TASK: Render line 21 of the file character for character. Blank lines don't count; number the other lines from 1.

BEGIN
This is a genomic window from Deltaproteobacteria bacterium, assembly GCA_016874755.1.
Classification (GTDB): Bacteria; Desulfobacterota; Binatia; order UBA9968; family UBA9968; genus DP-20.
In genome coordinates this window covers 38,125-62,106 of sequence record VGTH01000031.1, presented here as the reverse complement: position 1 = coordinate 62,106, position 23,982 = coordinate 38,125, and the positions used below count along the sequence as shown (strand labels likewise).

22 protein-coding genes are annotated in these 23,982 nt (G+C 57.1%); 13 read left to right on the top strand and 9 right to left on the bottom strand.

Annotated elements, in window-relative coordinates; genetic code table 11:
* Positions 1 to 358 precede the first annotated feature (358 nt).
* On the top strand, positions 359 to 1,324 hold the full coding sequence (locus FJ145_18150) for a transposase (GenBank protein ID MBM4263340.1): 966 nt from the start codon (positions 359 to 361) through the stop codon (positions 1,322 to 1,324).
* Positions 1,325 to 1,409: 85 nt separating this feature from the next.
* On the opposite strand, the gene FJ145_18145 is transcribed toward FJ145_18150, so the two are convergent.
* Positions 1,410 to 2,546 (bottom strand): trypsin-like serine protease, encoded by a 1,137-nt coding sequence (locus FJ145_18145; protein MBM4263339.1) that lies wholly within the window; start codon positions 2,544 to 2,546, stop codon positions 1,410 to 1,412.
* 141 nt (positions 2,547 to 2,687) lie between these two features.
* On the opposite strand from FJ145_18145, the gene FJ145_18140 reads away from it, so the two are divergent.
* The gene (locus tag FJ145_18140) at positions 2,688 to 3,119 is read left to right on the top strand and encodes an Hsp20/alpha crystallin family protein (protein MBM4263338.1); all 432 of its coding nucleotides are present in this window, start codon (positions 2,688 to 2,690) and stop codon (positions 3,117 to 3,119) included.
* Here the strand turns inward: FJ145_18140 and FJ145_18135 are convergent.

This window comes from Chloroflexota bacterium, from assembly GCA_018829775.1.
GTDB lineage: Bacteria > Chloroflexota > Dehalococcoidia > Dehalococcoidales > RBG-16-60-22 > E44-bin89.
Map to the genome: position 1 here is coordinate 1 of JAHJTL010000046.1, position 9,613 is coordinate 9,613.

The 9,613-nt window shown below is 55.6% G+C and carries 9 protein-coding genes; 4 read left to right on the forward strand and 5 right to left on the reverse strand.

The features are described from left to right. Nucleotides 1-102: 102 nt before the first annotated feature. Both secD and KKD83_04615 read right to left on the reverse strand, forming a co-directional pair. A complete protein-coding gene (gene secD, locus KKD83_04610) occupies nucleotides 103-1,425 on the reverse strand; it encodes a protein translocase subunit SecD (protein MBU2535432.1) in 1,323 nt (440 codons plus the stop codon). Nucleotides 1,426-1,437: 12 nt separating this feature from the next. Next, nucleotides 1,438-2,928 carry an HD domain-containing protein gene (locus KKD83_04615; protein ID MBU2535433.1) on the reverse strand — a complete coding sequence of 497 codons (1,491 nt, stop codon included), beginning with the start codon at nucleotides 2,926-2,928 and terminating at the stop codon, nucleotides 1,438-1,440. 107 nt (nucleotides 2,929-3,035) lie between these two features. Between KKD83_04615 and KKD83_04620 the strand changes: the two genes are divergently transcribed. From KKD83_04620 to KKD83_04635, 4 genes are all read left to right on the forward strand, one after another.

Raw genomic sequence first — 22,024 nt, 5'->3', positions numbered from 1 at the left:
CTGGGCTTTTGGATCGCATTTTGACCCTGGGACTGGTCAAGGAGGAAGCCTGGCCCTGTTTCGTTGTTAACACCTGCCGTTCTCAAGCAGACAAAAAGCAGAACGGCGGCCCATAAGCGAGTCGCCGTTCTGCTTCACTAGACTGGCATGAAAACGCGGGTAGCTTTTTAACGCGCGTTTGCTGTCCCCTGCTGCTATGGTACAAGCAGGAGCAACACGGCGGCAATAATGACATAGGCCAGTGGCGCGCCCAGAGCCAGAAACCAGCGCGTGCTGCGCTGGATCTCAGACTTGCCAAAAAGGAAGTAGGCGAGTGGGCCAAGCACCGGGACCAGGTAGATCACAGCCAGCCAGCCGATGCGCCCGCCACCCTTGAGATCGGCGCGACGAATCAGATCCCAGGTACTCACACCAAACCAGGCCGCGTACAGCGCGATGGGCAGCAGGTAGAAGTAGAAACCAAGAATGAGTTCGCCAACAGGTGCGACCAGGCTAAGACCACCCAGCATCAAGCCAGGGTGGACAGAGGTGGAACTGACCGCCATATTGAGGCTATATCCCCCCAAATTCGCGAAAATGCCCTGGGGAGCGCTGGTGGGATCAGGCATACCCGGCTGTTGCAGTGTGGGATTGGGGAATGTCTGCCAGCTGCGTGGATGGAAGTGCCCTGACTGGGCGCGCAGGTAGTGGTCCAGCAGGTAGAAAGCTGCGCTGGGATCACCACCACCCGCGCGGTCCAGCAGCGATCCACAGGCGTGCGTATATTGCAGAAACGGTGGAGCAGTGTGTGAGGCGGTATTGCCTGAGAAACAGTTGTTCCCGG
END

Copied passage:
CTGGGCTTTTGGATCGCATTTTGACCCTGGGACTGGTCAAGGAGGAAGCCTGGCCCTGTTTCGTTGTTAACACCTGCCGTTCTCAAGCAGACAAAAAGCAGAACGGCGGCCCATAAGCGAGTCGCCGTTCTGCTTCACTAGACTGGCATGAAAACGCGGGTAGCTTTTTAACGCGCGTTTGCTGTCCCCTGCTGCTATGGTACAAGCAGGAGCAACACGGCGGCAATAATGACATAGGCCAGTGGCGCGCCCAGAGCCAGAAACCAGCGCGTGCTGCGCTGGATCTCAGACTTGCCAAAAAGGAAGTAGGCGAGTGGGCCAAGCACCGGGACCAGGTAGATCACAGCCAGCCAGCCGATGCGCCCGCCACCCTTGAGATCGGCGCGACGAATCAGATCCCAGGTACTCACACCAAACCAGGCCGCGTACAGCGCGATGGGCAGCAGGTAGAAGTAGAAACCAAGAATGAGTTCGCCAACAGGTGCGACCAGGCTAAGACCACCCAGCATCAAGCCAGGGTGGACAGAGGTGGAACTGACCGCCATATTGAGGCTATATCCCCCCAAATTCGCGAAAATGCCCTGGGGAGCGCTGGTGGGATCAGGCATACCCGGCTGTTGCAGTGTGGGATTGGGGAATGTCTGCCAGCTGCGTGGATGGAAGTGCCCTGACTGGGCGCGCAGGTAGTGGTCCAGCAGGTAGAAAGCTGCGCTGGGATCACCACCACCCGCGCGGTCCAGCAGCGATCCACAGGCGTGCGTATATTGCAGAAACGGTGGAGCAGTGTGTGAGGCGGTATTGCCTGAGAAACAGTTGTTCCCGG